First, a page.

This morning’s post from Sarah Styles Bessey at Emerging Mummy. It was first posted as In Which I Am Expecting Something for Advent. It was also posted as a part of the pre-Advent synchroblog but makes a great reflection for us as we move towards the middle of Advent. _______________________________________________________________________________
I’ve already set out my plain white pillar candles in anticipation of this coming Sunday, the start of Advent. They’re perched in a sea of river stones, on a black slate plate, on my kitchen table. We lay our treasures from our daily walks onto these stones; small pine cones, bright red leaves, a sprig from the hemlock. The flotsam and jetsam of magpie-tinies all resting between the unlit wicks, waiting for Jesus to breathe life reborn again. It’s my made-up Advent wreath, a cobbling together of my version of the Church tradition and I think it says something about me but I’m not sure what.
He’s coming soon; so what do I expect?
He’s coming soon, the Christ child. This year, I am eager for the liturgy, eager for the prayers of the saints spoken by so many lips for so many years, for the lighting of the candles. A happy-clappy anti-establishment Jesus follower, am I, and yet these rituals have become one of the most important parts of my year. The liturgy and holiness, tracing the line of time backwards through saints and sisters, matters to me. It pulls me away from commercialization, from crass misrepresentation. The practice of Advent gives me an exhale, a focus, an active waiting.
There is also the mother-part of me that always lines up with Mary, Mother of God, to wait with her in anticipation. (If there is one thing that mothers come to understand as they grow heavy with life, as they mother small souls in all their storming and resting and growing and learning, it’s waiting.)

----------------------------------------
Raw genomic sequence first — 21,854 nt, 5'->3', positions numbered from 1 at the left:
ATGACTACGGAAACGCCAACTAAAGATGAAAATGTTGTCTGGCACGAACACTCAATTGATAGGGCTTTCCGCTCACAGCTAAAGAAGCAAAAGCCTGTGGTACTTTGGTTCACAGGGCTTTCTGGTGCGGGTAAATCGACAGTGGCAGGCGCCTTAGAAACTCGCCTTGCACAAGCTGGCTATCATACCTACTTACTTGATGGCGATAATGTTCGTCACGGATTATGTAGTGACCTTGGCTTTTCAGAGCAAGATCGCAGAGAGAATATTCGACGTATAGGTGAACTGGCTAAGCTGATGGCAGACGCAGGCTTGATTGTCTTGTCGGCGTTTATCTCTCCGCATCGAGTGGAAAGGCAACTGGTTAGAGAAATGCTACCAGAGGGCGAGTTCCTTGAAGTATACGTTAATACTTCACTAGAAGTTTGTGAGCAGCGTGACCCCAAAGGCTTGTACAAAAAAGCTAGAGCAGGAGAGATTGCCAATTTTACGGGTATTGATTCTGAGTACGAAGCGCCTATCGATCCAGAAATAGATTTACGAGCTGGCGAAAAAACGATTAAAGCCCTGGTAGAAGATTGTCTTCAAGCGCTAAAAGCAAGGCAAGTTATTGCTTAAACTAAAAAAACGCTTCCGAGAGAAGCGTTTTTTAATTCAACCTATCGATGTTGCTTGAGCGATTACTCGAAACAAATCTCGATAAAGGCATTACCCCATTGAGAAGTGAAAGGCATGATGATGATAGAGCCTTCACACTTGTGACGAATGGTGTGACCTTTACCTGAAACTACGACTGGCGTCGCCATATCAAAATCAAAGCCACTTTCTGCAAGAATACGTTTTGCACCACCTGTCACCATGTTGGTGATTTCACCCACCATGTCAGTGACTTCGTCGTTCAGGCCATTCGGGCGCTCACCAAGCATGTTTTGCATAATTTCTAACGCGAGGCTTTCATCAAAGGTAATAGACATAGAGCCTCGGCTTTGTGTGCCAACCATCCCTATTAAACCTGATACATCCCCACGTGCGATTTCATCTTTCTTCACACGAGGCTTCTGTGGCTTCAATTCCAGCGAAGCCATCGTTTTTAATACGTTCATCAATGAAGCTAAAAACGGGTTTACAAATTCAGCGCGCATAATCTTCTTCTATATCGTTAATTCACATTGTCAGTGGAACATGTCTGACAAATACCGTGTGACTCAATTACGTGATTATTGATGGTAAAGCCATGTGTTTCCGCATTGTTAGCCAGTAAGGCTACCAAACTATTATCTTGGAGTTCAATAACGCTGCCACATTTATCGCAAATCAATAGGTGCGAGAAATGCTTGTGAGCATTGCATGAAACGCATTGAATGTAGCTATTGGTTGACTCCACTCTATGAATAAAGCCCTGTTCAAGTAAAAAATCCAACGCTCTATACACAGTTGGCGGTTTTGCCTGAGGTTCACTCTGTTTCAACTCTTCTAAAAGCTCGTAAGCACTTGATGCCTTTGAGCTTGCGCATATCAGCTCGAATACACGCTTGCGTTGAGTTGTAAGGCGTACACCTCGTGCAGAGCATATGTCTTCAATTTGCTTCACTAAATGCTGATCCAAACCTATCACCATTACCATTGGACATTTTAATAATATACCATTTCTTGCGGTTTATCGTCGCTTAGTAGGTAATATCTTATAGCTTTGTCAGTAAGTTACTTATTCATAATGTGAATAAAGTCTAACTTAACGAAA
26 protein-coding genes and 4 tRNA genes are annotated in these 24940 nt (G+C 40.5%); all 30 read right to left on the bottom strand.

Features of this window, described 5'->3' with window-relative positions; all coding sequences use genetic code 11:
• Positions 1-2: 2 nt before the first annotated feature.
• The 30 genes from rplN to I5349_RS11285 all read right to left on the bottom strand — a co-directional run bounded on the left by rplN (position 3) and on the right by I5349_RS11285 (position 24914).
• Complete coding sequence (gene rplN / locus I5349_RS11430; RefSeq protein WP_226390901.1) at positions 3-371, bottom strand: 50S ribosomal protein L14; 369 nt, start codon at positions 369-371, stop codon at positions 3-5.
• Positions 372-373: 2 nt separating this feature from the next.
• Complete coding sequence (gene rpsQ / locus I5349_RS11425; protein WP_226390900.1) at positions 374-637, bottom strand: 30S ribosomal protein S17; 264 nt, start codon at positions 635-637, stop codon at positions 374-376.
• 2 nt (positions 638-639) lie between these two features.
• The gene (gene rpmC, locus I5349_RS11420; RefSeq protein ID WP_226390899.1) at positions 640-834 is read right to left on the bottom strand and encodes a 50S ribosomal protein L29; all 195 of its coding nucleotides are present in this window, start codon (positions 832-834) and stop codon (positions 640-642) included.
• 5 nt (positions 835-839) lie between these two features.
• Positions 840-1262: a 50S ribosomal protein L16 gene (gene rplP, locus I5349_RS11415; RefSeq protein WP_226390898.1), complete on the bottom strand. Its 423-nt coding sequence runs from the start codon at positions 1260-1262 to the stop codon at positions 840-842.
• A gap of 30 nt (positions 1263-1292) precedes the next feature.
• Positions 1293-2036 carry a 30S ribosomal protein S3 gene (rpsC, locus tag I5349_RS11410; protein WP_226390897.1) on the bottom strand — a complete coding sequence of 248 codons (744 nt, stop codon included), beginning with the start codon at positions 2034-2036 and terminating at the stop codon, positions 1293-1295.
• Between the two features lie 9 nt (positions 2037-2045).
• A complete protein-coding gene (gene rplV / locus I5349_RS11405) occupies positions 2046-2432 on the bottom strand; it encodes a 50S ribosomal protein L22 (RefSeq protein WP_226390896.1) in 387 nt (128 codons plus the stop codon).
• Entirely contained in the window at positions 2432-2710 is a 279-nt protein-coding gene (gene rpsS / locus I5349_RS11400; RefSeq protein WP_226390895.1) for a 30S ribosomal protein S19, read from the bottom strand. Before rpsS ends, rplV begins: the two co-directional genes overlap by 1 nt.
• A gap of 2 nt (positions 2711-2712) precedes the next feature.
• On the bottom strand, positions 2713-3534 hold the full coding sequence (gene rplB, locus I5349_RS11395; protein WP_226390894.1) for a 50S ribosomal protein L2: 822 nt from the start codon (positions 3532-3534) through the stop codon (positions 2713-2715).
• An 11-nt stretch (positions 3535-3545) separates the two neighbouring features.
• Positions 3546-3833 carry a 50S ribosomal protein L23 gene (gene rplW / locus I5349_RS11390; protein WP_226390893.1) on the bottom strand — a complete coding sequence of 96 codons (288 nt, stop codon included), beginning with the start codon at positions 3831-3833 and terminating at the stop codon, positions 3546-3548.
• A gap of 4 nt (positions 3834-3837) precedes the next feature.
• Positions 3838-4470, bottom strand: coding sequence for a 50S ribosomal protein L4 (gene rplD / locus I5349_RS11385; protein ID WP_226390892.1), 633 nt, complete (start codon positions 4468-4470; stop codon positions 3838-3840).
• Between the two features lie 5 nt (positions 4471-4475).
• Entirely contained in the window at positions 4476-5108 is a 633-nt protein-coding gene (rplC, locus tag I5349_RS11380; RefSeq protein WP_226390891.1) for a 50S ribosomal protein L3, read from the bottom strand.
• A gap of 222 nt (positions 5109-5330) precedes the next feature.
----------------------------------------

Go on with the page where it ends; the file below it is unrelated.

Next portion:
And then there is me in the world waiting, aching, yearning, for the restoration of all things, for the beautiful redemption of all pain, all sorrow, all brokenness. Advent is just as much about waiting for what God has yet to do as it is the commemoration of what he has already done. And those lines, the now and not yet, they blur for me most days, a tension.
So do I expect my version of the Messiah? Do I expect a soon-coming King to overthrow an evil empire and set all things to right as I see fit? (Apparently, I am no different than a group of Galileans and Zealots two thousand years ago.) My eye is already kingdom focused, the work of the Church one of making space for God’s way of life and true humanity. Or do I expect Jesus, the Christ? A kingdom that moves not by armies and decrees and laws written in stone but one that moves like yeast, like a seed, written in the hearts and flesh of people like us?
My expectation this year, in my honest self, knee-deep in living, is only this: Make it matter to me.
Jesus, make the fact that you came, the fact that you are still arriving, matter in my life. My life should show the new dawn, my heart, my brain, my soul, the very lines on my face should show how the glory of God is the woman fully alive, truly human. I read a phrase of Eugene Peterson’s once and he called this God-life one of “robust sanity.”
So I’ve got my candles set up. My Bible is open, my Common Prayer beside. My other faithful, oft-underlined companion of Advent, Accompanied by Angels: Poems of the Incarnation, by Luci Shaw, waits.
I pray my soul will welcome always that small
seed. That I will hail it when it enters me.
I don’t mind being grit, soil, dirt, mud-brown,
laced with the rot of old leaves, if only the seed
can find me, find a home and bear a fruit,
sweet, flushed, full-fleshed – a glory apple.
On my lips, one prayer for these Advent weeks, wherever it may lead: Be it unto me, as You have said. I’m waiting, watching, a midwife of the Kingdom.